ByteDance, TikTok’s parent company, selected Oracle to manage its popular video sharing program’s U.S. business on Sunday. While the computer hardware corporation had previously expressed interest in the social media platform, Microsoft seemed it might become its new owner until this weekend.
The New York Times recently published an article explaining tensions between the United States and China crushed the software firm’s plans.
Why ByteDance Rejected Microsoft’s Bid for TikTok
Last month, the White House threatened to ban TikTok due to concerns about security over user data. Shortly thereafter, Microsoft reportedly engaged ByteDance in discussions regarding a possible takeover of the video-sharing service. The corporation’s plans involved making several changes to the platform to make it more private and secure.
Microsoft intended to seize control of the code that powers the app, which would allow it to block outside data access and quash the spread of misinformation.
However, the Chinese government issued new export controls in late August that disrupted the Windows company’s plans. Beijing’s rules would have blocked the export of artificial intelligence technology (AI) TikTok uses to power its suggestion algorithms. Earlier this month, Reuters reported Beijing found the prospect of ByteDance being forced to sell one of its properties highly objectionable.
With China’s regulatory constraints in place, Microsoft probably would not be able to make its desired changes to the service.
By comparison, ByteDance’s partnership with Oracle will see the technology company assume management of TikTok’s U.S. data. But ownership of the platform and its valuable technology will likely remain unchanged. That means its plans for the video-sharing app could please regulators in America and China.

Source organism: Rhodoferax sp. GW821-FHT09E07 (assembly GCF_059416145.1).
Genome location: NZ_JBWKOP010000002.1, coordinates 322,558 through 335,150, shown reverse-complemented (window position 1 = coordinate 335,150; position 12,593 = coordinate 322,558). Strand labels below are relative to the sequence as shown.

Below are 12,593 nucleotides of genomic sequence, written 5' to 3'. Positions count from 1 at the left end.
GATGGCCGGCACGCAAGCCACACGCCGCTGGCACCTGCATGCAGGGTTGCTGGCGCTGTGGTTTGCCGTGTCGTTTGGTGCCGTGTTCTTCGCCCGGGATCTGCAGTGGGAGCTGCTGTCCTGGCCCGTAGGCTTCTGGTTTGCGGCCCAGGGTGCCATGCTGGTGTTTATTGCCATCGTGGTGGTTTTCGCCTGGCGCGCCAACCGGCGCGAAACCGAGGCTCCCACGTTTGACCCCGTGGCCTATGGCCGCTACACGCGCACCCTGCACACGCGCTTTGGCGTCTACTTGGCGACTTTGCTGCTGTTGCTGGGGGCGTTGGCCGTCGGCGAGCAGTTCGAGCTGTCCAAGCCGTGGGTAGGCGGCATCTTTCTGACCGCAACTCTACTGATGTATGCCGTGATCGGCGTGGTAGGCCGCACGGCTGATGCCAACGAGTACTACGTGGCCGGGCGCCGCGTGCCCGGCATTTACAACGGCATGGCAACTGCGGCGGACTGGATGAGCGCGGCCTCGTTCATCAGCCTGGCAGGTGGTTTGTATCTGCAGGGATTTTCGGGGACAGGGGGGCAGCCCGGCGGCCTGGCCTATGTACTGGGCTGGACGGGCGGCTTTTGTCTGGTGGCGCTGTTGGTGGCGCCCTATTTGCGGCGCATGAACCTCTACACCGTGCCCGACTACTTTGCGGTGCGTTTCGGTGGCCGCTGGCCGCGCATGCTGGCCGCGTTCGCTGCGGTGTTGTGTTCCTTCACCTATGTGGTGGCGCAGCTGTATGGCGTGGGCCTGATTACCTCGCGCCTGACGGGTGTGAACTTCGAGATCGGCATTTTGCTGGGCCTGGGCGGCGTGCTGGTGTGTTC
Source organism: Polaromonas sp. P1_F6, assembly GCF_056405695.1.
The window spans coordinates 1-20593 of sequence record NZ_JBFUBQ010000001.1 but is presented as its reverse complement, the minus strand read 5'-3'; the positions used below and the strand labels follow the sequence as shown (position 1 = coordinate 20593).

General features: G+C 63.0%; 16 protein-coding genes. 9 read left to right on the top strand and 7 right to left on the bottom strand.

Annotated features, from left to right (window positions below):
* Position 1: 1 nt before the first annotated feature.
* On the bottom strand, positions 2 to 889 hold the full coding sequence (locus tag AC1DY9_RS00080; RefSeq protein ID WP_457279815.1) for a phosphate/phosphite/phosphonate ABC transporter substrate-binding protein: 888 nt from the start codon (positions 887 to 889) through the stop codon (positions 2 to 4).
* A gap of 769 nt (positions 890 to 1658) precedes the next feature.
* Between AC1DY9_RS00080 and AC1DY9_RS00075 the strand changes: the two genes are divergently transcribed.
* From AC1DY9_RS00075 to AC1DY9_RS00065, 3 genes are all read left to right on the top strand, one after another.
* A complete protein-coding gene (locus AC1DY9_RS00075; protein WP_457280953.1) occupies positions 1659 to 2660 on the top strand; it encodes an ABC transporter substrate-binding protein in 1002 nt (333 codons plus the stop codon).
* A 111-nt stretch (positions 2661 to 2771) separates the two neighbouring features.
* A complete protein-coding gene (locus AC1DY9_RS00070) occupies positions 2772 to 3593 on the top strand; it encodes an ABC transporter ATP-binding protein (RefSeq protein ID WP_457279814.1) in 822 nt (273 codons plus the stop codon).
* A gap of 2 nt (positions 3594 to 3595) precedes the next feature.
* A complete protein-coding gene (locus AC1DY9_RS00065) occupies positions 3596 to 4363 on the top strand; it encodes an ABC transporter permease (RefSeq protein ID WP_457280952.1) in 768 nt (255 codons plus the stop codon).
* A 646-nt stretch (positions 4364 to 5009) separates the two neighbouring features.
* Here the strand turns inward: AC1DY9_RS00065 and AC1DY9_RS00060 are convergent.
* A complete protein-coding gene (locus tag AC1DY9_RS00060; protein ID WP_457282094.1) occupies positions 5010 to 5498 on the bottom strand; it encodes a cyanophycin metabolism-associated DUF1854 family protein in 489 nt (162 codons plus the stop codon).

Ultimately, Microsoft’s bid for TikTok did not align with the geopolitical reality of the current moment.
Why Microsoft Wanted TikTok
On its face, the software giant’s aspiration to break into the social media business did seem a little odd. After all, the company has become a $1.57 trillion behemoth with LinkedIn as its primary social media offering. However, Microsoft likely viewed the acquisition of Tik-Tok as an unconventional but potentially game-changing move
The Reading, Washington-based firm is a leading technology company, but its products mostly cater to businesses. Also, when its Xbox division has had great success engaging consumers, its efforts to build an online community have floundered. In July, Microsoft admitted as much when it shuttered Mixer, its video game streaming service, because of its unpopularity.
But the corporation saw another way forward by bringing TikTok under its umbrella.
The video-sharing platform has over 100 million American subscribers, many of whom belong to the lucrative young female demographic. By acquiring TikTok, Microsoft would have gained access to tools and data that might allow it to generate billions of dollars in advertising revenue annually.
The software company even teamed with Walmart to strengthen its bid for TikTok. But the corporation’s plans and deal-making proved to be futile. Despite its resources, Microsoft could not overcome the objections of a famous company and a global superpower.
Given the state of relations between the United States and China right now, the Oracle-ByteDance deal could still fall apart. But unless it completely reconfigures its pitch, Microsoft will not be the company to pick up the pieces.